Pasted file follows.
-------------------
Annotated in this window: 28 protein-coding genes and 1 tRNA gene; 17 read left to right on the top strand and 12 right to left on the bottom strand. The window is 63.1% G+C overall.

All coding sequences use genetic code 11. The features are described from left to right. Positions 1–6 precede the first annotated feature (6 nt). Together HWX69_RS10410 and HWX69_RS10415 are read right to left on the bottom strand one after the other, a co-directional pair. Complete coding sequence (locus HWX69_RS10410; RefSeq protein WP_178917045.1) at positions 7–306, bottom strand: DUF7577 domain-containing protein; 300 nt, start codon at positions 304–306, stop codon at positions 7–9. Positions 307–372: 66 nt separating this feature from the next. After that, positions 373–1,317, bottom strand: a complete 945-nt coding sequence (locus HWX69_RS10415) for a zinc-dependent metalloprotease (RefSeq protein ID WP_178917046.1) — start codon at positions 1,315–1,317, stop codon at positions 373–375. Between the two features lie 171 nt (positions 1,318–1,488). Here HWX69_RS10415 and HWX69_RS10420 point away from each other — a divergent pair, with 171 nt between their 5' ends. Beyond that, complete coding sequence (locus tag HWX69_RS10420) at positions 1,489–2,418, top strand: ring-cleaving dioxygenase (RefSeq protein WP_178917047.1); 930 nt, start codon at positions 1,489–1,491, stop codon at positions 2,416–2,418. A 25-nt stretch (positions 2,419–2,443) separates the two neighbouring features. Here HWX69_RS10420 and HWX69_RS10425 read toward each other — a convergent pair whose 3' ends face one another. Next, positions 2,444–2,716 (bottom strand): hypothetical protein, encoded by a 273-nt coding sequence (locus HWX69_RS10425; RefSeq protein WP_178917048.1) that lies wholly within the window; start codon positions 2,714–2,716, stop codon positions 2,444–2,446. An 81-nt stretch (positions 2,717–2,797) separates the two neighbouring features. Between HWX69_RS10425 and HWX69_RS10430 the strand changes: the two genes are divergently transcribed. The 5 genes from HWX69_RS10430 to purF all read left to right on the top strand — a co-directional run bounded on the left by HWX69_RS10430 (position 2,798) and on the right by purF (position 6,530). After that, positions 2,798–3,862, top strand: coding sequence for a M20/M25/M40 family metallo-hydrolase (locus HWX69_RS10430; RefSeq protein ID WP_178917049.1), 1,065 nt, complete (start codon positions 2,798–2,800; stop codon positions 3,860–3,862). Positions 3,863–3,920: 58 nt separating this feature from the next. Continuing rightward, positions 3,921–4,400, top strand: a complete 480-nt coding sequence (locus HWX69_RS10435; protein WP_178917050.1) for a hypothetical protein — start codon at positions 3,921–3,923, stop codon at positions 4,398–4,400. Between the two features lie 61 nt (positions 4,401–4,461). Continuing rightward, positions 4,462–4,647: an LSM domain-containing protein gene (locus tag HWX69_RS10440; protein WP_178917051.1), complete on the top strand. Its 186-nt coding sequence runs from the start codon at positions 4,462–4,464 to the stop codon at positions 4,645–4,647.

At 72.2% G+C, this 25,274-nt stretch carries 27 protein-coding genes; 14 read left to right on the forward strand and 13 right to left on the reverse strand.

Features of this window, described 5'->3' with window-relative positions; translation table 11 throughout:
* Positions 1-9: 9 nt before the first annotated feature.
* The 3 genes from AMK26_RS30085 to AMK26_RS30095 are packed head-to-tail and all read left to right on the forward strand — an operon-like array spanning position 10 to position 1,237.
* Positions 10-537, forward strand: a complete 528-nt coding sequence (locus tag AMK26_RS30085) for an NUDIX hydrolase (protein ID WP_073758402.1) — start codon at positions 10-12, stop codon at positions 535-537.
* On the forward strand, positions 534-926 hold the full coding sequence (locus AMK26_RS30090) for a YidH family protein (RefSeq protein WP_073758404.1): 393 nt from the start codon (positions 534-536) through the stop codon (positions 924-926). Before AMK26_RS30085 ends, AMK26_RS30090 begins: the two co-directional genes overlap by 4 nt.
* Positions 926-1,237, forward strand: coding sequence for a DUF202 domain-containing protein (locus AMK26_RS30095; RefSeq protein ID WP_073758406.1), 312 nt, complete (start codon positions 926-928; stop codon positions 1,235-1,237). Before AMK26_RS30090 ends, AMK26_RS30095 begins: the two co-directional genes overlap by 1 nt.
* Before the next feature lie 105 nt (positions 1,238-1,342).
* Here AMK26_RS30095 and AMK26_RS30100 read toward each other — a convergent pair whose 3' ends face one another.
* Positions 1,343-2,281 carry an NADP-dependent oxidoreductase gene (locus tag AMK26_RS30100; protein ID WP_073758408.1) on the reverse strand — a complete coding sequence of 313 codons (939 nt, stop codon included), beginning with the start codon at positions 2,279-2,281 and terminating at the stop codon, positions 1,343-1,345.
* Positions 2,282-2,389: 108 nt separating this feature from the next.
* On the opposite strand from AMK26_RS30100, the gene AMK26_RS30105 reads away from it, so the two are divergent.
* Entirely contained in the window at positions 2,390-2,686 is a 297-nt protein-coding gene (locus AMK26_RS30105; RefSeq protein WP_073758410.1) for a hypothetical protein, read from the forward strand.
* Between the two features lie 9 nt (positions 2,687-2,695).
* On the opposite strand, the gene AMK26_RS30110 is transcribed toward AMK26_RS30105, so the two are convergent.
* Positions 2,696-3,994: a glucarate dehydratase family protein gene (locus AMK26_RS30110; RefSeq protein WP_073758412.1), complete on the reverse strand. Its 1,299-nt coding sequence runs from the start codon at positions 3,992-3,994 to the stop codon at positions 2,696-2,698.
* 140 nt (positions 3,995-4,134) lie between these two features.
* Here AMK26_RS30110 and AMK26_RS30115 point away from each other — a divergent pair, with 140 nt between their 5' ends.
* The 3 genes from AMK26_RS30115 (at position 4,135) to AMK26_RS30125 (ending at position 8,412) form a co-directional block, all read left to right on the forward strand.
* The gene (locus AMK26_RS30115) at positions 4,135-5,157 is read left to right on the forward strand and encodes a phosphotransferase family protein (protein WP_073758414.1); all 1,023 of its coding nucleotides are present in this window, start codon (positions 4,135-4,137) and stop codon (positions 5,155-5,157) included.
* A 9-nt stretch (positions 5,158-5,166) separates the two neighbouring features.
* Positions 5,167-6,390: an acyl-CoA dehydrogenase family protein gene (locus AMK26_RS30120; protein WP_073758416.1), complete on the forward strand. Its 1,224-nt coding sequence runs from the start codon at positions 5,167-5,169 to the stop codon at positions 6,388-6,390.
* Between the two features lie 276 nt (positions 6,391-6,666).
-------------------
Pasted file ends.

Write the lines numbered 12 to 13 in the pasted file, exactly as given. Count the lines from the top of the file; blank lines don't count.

* Positions 1,343-2,281 carry an NADP-dependent oxidoreductase gene (locus tag AMK26_RS30100; protein ID WP_073758408.1) on the reverse strand — a complete coding sequence of 313 codons (939 nt, stop codon included), beginning with the start codon at positions 2,279-2,281 and terminating at the stop codon, positions 1,343-1,345.
* Positions 2,282-2,389: 108 nt separating this feature from the next.